Dance bars should stop serving food, says R R Patil

May 09, 2014, 14:15 IST | Ravikiran Deshmukh

While a draft bill proposes that dance bars shouldn’t serve liquor, the Maharashtra home minister wants to go a step further by prohibiting the establishments from serving food, too

The state is still begrudging the idea that the court has lifted the ban on dance bars. So, even after a draft amendment bill has been readied to separate bars from dance activities, Home Minister R R Patil is not satisfied and wants to bar the bars from serving food.

Bar dancers celebrate after the Supreme Court’s order lifting the ban on dance bars, last year. File pic
Bar dancers celebrate after the Supreme Court’s order lifting the ban on dance bars, last year. File pic

The draft bill will be introduced during the monsoon session of the state legislature beginning June 2, and the home department has decided to thrash the issue out with the entire state cabinet before taking the final call.

A meeting of senior officials called by Patil ended without any concrete proposal, even though the draft prepared after due diligence is ready. According to it, dance and bars will be separated, and liquor licences will not be given to establishments that want to offer dance performances to patrons.

Consensus eludes
Sources said Patil, who was convinced earlier, has certain reservations over allowing food licences to dance performance operators. While he is against serving food to the dance bar clientele, the departments of home and law and judiciary disagree with him.

According to government sources, the draft to de-link dance activity and bars was prepared after detailed discussions held with various departments such as home, law, labour and excise.

Even the state advocate general is believed to have approved it in view of the SC judgment that set aside the state government’s 2006 decision to ban dance bars. But Patil’s suggestion to not allow serving any food items at dance bars may not go down well.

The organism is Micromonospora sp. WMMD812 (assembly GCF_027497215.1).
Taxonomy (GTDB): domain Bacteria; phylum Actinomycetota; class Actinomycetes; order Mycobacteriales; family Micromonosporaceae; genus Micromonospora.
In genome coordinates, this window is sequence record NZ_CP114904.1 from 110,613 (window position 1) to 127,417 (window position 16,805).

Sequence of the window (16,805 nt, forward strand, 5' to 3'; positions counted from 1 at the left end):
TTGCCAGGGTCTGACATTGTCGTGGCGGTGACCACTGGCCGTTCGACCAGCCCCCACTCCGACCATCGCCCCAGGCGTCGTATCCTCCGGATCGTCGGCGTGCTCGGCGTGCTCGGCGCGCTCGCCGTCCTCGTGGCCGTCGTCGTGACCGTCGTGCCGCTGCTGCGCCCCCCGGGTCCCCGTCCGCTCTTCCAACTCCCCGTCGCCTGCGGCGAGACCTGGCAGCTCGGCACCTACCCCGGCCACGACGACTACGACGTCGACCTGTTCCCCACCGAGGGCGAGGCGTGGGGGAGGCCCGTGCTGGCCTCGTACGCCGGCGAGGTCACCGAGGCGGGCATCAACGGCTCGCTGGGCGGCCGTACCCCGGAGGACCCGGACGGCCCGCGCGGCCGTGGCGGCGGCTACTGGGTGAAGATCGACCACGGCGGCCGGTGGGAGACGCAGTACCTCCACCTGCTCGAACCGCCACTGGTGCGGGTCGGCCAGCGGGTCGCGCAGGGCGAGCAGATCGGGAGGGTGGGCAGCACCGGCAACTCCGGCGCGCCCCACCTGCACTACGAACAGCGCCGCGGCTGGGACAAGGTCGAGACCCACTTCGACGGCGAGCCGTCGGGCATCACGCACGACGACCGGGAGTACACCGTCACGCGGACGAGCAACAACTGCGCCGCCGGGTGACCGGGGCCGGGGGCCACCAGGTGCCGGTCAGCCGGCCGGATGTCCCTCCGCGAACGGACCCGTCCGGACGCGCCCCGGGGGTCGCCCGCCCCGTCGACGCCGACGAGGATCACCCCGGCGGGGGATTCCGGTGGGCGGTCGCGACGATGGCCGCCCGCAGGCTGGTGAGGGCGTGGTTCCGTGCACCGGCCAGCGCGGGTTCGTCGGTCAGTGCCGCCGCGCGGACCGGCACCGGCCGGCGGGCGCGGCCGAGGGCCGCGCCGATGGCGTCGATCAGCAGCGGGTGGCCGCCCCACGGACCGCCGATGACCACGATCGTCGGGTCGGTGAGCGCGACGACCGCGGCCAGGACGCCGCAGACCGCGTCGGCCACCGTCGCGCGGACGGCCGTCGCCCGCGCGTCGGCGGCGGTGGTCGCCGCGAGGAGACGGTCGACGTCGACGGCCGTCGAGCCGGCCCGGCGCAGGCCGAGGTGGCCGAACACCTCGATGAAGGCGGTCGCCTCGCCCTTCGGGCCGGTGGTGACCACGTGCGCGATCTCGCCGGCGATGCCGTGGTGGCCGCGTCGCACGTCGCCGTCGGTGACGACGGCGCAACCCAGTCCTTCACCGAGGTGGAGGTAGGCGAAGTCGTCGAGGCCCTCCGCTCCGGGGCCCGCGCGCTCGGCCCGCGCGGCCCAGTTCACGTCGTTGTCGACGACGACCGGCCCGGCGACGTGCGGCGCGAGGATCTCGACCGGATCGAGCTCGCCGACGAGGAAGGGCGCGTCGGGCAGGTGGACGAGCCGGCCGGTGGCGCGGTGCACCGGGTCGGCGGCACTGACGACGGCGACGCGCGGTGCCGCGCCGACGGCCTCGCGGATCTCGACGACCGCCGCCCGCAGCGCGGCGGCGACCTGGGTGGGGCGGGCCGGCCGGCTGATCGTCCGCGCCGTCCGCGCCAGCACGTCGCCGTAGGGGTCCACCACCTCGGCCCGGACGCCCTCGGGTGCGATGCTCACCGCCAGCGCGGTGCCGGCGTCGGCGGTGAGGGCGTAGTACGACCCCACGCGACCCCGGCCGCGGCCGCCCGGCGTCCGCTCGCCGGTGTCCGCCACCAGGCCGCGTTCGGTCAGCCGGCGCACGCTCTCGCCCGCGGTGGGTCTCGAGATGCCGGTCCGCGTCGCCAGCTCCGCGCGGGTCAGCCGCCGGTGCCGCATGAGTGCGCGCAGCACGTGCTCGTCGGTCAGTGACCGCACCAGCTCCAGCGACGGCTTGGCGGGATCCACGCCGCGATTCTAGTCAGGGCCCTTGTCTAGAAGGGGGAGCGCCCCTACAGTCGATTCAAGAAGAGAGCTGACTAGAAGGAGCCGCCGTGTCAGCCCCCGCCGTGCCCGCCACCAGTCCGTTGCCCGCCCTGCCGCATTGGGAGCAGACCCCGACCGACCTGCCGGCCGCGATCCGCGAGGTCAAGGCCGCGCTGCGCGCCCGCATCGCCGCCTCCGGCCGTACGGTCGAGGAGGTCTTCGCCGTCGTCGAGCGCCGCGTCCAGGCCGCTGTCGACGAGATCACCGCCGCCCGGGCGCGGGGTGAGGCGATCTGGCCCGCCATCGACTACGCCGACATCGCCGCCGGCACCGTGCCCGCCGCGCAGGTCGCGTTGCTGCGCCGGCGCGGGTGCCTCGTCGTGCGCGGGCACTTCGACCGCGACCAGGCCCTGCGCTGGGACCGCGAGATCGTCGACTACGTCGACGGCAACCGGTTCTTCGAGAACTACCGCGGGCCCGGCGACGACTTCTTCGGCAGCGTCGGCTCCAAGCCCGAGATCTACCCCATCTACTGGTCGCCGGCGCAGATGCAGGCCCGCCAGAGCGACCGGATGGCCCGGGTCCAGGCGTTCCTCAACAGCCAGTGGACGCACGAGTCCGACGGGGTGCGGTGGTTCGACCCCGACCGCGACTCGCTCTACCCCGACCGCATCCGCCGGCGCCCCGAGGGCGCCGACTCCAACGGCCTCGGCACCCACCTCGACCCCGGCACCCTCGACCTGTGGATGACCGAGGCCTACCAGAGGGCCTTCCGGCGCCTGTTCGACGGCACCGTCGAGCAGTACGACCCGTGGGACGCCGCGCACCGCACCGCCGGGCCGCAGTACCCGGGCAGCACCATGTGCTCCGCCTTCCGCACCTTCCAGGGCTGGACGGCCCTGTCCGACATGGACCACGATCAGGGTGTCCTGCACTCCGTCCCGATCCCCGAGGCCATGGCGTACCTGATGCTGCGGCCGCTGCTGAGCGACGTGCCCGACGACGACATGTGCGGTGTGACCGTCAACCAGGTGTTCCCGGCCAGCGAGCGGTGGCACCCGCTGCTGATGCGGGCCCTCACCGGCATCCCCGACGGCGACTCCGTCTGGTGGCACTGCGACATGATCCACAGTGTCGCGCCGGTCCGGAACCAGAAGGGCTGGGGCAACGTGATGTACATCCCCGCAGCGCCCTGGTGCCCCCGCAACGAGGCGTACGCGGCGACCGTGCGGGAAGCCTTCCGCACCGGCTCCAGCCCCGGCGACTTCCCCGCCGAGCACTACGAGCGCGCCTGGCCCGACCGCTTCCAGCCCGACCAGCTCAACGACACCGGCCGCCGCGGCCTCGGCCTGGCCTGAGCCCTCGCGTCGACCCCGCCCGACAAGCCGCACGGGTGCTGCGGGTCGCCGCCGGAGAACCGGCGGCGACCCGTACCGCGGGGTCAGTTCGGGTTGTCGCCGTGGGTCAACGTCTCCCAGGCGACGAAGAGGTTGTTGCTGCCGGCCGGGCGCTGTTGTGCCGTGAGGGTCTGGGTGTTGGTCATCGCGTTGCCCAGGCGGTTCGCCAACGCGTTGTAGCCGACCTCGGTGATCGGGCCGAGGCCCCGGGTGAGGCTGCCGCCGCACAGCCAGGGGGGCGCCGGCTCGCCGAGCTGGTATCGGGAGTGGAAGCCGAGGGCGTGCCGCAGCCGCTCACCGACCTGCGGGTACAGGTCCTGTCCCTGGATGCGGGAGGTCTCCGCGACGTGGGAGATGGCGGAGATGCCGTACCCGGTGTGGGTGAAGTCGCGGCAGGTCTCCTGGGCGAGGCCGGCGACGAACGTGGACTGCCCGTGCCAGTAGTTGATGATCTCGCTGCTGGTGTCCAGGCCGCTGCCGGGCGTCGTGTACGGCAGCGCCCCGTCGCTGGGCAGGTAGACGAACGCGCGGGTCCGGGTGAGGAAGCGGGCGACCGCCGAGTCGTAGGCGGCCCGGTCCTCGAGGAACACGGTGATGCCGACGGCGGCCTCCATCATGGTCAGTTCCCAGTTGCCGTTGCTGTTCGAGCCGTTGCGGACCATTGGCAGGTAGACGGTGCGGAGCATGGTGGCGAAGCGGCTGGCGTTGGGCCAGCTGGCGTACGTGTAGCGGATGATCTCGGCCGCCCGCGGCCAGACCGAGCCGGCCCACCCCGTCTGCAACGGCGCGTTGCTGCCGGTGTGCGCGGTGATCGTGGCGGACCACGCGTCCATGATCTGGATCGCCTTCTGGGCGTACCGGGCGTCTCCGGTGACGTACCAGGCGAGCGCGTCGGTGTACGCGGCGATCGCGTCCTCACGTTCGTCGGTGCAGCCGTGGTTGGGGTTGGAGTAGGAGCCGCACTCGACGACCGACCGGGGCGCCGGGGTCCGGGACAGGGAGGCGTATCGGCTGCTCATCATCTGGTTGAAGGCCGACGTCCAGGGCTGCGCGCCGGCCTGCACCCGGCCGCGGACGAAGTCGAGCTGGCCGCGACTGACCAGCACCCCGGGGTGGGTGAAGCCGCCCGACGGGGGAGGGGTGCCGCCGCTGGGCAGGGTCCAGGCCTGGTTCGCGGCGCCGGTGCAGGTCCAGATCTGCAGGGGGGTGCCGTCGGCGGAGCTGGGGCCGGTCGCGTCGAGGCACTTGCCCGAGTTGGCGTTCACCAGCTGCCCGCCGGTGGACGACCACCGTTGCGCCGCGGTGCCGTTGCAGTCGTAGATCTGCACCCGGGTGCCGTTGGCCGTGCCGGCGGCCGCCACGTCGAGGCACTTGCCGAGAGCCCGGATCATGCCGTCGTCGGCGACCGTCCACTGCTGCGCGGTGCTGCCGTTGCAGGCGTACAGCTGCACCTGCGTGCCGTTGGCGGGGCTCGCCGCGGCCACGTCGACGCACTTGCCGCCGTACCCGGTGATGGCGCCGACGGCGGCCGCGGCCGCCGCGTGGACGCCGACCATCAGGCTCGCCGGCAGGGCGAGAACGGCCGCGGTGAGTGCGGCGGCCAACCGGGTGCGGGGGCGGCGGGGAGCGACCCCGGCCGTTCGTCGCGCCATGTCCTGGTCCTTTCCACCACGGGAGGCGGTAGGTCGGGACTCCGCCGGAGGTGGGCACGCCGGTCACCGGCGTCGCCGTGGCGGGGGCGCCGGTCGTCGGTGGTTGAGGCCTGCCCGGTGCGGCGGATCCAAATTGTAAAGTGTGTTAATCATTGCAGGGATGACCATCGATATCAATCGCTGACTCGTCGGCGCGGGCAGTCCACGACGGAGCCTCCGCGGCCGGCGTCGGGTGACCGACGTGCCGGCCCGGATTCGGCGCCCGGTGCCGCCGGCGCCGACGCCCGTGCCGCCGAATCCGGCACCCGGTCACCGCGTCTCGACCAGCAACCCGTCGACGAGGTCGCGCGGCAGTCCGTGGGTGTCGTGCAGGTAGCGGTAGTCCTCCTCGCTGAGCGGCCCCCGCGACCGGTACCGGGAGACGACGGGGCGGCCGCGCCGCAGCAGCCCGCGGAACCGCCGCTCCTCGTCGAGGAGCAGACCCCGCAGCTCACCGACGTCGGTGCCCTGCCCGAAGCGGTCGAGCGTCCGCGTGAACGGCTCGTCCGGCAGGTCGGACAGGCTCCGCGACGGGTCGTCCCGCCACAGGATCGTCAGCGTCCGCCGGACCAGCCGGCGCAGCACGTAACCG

'Think of rights'
Home department officials are unsure of their head’s advocacy of a complete ban, in light of the constitutional provisions that deal with the right to live and right to carry out professional activities. “The state government, which is not in favour of opening dance bars again, should take every care not to violate these provisions,” said an official.

Moreover, the police have not been able to regulate dance bar activities ever since the business started. Had the police been successful to regulate the activities with timely checks, the situation calling for a ban on the activity would not have arisen.

The official said, “One cannot guarantee effective implementation if the state decides to go ahead with separating all the bar activities. Even the ruling Congress-NCP regime seems overcautious about the issue, as allowing the activity may not go down well with voters when state assembly elections are just a few months away.”

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